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close this bookProduct Information: Micro Concrete Roofing Equipment - Fibre or Micro Concrete Tiles (BASIN - GTZ GATE - SKAT, 1997, 38 p.)
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View the documentRoofing ROOF STRUCTURE MCR Tiles Installation
View the documentRoofing WORKSTATION Micro Concrete Roofing Tiles
View the documentRĂ©alisations en Tuiles Fibro-Mortier - Realizations in Fibre-Mortar Tiles
View the documentProcessus de Fabrication - Production Process

Roofing ROOF STRUCTURE MCR Tiles Installation

Domtec Company Limited
1005/29 Soi Prachachuen 30
Bangsue, Bangkok 10800, Thailand

Tel: 910-1463,910-1465
Fax. (66-2) 910-1465


The Micro Concrete Roofing (MCR) technology is a relatively new technology that can be used to produce inexpensive and reliable concrete tiles for roof cover. The tiles are light, durable and can be made by using locally available raw materials: cement, sand and stone-dust.



A roof constitutes the most important part of the building. Hence it is inevitable to take special care during the preparation of the roof and its elements. In order to construct a durable roof, not only the covering material must be of a good quality, but also the entire root structure and cover must function as a coherent system adapted to local conditions such as climate, available skill and structural materials. Roof structures are affected by the following factors:

Load: Conventional concrete and clay tiles weigh 50 to 80 kg per square meter whereas the MCR tiles weigh much less. The load of the MCR tiles on the roof structure depends on its thickness. The following Table shows weight factor for specific thickness grades of tiles:


Weight /

Unit /

Weight /





6 mm.

1.6 kg


20.0 kg

8 mm.

2.2 kg


27.5 kg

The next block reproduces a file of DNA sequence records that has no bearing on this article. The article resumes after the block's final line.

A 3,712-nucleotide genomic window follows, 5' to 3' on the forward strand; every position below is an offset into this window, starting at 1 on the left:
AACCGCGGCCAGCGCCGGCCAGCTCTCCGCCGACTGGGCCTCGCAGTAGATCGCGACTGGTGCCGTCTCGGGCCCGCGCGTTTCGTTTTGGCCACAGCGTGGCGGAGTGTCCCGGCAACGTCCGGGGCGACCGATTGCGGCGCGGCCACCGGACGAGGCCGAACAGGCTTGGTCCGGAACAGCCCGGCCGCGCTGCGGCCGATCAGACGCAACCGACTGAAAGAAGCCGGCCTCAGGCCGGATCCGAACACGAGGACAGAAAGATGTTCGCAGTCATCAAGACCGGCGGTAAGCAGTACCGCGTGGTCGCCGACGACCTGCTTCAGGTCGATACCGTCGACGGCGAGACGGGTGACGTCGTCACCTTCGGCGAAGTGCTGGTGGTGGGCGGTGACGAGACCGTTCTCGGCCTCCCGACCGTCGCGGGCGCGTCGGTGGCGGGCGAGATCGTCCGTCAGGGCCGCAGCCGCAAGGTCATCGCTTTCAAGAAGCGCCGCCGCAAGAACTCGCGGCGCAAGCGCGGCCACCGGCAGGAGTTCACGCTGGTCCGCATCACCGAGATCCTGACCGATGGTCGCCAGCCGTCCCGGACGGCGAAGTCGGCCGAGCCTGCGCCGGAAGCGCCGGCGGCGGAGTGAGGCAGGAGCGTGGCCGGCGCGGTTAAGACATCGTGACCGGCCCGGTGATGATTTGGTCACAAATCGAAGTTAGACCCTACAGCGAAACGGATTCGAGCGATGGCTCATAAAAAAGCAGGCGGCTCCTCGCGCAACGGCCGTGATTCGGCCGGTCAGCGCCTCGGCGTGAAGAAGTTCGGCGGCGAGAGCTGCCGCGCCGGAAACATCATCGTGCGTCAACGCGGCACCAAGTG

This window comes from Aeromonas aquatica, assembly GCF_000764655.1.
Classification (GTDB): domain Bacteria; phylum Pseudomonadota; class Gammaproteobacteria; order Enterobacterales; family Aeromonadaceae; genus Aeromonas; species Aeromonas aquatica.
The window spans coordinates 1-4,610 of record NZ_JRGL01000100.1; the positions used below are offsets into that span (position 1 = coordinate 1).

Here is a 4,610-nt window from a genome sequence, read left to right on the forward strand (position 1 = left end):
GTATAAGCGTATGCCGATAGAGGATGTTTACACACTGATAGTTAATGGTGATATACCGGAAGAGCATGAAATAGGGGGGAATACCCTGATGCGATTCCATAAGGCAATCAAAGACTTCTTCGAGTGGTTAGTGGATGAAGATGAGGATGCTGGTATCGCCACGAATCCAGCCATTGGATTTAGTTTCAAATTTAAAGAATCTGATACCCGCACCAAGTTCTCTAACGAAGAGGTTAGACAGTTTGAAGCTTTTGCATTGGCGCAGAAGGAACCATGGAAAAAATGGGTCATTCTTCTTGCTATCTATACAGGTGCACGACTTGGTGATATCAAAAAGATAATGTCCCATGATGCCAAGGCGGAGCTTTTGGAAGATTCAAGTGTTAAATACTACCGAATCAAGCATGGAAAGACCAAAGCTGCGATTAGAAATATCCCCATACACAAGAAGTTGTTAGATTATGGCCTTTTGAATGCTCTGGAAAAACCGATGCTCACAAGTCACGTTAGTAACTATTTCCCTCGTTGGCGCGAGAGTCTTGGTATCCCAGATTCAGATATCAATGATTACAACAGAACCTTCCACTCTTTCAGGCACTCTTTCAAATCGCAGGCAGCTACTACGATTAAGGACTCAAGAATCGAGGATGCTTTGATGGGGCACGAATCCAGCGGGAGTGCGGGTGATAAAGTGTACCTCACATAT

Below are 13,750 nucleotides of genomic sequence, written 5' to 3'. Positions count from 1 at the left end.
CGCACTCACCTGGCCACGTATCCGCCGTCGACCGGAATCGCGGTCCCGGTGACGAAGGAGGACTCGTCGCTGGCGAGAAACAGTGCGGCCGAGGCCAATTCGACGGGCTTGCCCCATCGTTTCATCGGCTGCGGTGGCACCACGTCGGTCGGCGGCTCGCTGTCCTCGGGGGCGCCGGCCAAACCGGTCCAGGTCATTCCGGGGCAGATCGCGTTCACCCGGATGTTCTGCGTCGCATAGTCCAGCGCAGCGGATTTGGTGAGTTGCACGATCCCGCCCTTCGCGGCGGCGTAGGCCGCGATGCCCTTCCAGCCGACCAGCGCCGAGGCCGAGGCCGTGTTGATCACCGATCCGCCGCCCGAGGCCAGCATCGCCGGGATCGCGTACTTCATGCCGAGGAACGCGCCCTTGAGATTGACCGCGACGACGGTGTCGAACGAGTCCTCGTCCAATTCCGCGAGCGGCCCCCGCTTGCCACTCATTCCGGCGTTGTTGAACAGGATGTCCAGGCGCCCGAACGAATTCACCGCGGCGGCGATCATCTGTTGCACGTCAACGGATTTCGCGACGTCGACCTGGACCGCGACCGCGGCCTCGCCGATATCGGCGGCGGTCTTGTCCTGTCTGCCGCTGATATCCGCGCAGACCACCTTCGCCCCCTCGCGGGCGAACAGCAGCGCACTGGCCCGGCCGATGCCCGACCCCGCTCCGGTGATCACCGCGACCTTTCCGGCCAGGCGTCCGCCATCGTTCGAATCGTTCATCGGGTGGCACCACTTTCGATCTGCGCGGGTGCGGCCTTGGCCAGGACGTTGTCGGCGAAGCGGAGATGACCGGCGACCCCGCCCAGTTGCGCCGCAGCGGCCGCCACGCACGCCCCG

10 mm

3.0 kg


37.5 kg


In addition to the load from the tiles themselves, it is necessary to consider the wind and repair loads, and in some cases the snow load as well, depending on local weather conditions. The most crucial load in most locations is the wind load. Strong winds or storm can cause great damage to a roof if it is not well made and securely fixed to the building. In general a maximum wind speed of 150 km/h is taken into account which is equivalent to a storm capable of uprooting trees. This results in suction forces on the roof of up to 70 kg/ sq.m. The wind can also create pressure of up to 30 kg/sq.m. on the roof.

Slope: The minimum slope required for the MCR tile roofs is 22° in areas with moderate climate and 30 to 40° in areas with severe driving rains. The slope of the roof is also determined by additional criteria such as aesthetic, form and function.

MCR Tile Characteristics:

Use for:

Roof covering

Materials Used:

Concrete (cement, sand, fine aggregate and water) rectangular with broken wedges (special tiles arc manufactured for ridges and edges)



Standard Size:

25 cm. x 50 cm.

Effective cover:

20 cm. x 40 cm. (1 2.5 tiles per sq.m. area)


6 mm, 8 mm. and 10 mm.


1.6 kg., 2.2 kg and 2.8 kg.

Bearing Capacity:

30 kg, 50 kg, and 80 kg.

Production Capacity:

200 tiles per day per workstation